I suspect, rather than extend CoreData -- Apple will replace it with a scalable FoundationDB -- and the constructs will be built into Swift and Storyboards.

    KV pairs (hashes/dictionaries) are integral to OSX and iOS (Xcode) -- tho, some of the implementation is kludgey and showing its age.

    Here, Apple has the opportunity to address a more modern and efficient approach to things like KVO (undo/redo), natural integration of programming, data management, data presentation ...

    Ohhh ... can hardly wait for WWDC!
  • Reply 33 of 50
    So the database backend runs on Mac OS X, Linux and Windows.
    Apple should definitely release these for private clouds.
    <div id="user_system-requirements" style="border:0px;color:rgb(9,48,61);list-style:none;padding-top:4em;vertical-align:baseline;">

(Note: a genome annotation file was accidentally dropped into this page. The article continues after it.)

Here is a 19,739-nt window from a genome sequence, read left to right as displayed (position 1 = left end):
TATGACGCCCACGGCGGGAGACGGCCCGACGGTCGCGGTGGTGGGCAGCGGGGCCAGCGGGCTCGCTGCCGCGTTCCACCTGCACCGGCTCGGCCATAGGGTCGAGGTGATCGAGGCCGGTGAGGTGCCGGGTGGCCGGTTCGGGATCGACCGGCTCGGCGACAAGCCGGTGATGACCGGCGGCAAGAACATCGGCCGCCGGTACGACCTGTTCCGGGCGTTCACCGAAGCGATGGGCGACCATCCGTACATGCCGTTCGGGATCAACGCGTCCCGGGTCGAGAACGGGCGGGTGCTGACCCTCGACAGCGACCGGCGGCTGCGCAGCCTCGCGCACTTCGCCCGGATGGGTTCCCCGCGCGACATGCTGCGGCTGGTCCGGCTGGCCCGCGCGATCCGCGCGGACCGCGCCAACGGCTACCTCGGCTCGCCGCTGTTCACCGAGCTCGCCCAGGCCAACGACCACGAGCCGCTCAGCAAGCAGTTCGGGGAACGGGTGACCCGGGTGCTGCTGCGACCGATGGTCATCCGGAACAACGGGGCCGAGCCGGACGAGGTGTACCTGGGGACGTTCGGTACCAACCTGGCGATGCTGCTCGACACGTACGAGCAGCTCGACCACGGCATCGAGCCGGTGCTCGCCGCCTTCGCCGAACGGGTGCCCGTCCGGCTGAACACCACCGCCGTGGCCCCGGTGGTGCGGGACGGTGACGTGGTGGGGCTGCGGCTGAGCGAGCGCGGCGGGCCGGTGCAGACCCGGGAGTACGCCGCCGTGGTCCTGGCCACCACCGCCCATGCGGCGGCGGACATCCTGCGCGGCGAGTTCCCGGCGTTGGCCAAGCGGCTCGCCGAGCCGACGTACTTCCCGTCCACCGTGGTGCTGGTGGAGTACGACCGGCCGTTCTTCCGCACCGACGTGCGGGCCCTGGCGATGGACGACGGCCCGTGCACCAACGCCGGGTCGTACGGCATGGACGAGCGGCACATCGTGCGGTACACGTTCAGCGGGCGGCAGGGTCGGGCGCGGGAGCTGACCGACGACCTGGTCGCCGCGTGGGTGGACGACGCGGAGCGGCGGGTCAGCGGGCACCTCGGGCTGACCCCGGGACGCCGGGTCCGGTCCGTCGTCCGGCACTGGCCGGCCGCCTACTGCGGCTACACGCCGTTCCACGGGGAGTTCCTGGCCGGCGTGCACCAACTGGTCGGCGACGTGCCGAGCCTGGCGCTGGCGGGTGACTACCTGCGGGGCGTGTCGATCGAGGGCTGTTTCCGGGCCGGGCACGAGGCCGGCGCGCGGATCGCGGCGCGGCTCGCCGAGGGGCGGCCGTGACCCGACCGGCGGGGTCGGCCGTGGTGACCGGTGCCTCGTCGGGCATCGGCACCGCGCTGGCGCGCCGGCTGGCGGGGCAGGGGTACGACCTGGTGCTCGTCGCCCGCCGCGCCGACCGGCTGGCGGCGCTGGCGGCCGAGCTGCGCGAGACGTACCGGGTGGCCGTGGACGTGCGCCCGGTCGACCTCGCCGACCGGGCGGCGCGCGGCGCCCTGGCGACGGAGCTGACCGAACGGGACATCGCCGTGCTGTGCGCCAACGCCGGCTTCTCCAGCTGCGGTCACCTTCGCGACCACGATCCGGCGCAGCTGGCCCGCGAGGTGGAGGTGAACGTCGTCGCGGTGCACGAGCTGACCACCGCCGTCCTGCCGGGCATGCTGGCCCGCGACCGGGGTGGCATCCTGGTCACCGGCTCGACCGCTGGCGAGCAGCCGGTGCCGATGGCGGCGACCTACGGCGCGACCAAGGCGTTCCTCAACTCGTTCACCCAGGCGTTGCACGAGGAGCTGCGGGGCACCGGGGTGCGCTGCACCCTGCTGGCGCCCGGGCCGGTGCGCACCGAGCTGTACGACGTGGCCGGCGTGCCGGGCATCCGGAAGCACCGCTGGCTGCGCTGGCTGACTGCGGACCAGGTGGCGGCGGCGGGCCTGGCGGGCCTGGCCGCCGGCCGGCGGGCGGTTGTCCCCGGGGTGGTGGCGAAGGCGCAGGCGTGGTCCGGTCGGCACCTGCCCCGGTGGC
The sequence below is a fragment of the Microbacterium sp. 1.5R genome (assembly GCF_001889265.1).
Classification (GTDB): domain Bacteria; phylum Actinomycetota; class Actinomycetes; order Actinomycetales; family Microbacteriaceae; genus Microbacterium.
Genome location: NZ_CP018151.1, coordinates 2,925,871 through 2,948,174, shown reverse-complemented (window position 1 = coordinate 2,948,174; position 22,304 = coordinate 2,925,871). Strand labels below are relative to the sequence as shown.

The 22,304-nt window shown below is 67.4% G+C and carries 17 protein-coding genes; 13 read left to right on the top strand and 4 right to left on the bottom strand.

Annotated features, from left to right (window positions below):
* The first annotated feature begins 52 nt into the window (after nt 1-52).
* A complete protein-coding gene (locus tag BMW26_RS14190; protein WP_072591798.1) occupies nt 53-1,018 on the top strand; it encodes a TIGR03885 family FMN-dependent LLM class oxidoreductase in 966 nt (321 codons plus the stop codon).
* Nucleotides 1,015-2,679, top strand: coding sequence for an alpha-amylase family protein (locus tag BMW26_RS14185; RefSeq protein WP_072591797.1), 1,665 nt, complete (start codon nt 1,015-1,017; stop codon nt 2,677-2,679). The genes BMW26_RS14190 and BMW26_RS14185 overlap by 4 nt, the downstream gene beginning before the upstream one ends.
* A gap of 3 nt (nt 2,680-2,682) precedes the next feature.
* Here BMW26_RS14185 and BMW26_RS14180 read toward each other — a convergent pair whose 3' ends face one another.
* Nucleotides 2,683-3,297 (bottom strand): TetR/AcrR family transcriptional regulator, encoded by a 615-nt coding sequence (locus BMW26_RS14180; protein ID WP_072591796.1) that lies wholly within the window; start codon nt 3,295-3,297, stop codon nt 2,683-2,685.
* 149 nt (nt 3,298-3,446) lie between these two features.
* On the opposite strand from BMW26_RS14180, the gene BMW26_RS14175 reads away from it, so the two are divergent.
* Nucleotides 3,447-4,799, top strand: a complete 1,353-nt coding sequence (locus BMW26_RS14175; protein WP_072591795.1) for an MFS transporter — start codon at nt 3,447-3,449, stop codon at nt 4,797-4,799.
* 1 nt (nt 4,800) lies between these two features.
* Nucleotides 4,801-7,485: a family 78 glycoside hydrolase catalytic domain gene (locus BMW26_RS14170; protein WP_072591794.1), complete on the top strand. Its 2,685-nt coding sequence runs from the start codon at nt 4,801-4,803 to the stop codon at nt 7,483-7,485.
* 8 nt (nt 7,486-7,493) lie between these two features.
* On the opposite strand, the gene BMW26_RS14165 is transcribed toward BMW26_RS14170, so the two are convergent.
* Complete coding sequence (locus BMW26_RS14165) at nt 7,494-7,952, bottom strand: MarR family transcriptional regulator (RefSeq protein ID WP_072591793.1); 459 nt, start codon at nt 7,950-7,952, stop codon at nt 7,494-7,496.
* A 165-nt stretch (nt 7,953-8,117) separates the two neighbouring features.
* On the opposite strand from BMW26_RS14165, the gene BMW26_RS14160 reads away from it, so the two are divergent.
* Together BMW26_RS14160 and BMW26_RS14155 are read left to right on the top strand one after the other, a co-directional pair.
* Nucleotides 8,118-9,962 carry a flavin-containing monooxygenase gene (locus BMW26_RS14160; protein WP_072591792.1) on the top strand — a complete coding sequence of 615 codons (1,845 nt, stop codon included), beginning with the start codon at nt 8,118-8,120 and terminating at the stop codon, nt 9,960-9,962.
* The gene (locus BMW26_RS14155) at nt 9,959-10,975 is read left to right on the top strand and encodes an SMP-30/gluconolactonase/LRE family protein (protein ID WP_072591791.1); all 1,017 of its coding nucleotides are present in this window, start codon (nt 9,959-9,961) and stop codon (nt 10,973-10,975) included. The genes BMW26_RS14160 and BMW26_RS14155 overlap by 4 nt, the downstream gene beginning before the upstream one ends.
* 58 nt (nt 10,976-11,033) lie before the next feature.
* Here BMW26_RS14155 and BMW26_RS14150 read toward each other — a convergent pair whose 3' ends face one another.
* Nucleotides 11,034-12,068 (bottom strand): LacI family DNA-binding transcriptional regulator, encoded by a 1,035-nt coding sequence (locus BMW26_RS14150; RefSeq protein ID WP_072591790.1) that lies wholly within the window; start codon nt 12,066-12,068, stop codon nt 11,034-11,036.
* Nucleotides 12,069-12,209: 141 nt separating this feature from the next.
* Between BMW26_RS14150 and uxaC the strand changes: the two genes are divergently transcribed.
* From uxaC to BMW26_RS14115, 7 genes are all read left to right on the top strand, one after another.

<h2 style="border-bottom-color:rgb(238,238,238);border-bottom-style:solid;border-width:0px 0px 1px;list-style:none;margin-bottom:1em;margin-top:0px;padding-bottom:.5em;vertical-align:baseline;">System requirements</h2>

    <ul style="border:0px;list-style-type:none;margin-left:1.5em;vertical-align:baseline;"><li style="border:0px;list-style:disc;margin-bottom:1em;padding-top:0px;vertical-align:baseline;">
    <p style="border:0px;list-style:none;margin-bottom:1em;margin-top:1em;vertical-align:baseline;">One of the following 64-bit operating systems:</p>

    <ul style="border:0px;list-style-type:none;margin-left:1.5em;margin-top:1em;vertical-align:baseline;"><li style="border:0px;list-style:disc;margin-bottom:1em;padding-top:0px;vertical-align:baseline;">A supported Linux distribution:
    <ul style="border:0px;list-style-type:none;margin-left:1.5em;margin-top:1em;vertical-align:baseline;"><li style="border:0px;list-style:disc;margin-bottom:1em;padding-top:0px;vertical-align:baseline;">RHEL/CentOS 6.x</li>

    <li style="border:0px;list-style:disc;margin-bottom:1em;padding-top:0px;vertical-align:baseline;">Ubuntu 12.04 or later (but see Platform Issues for Ubuntu 12.x)</li>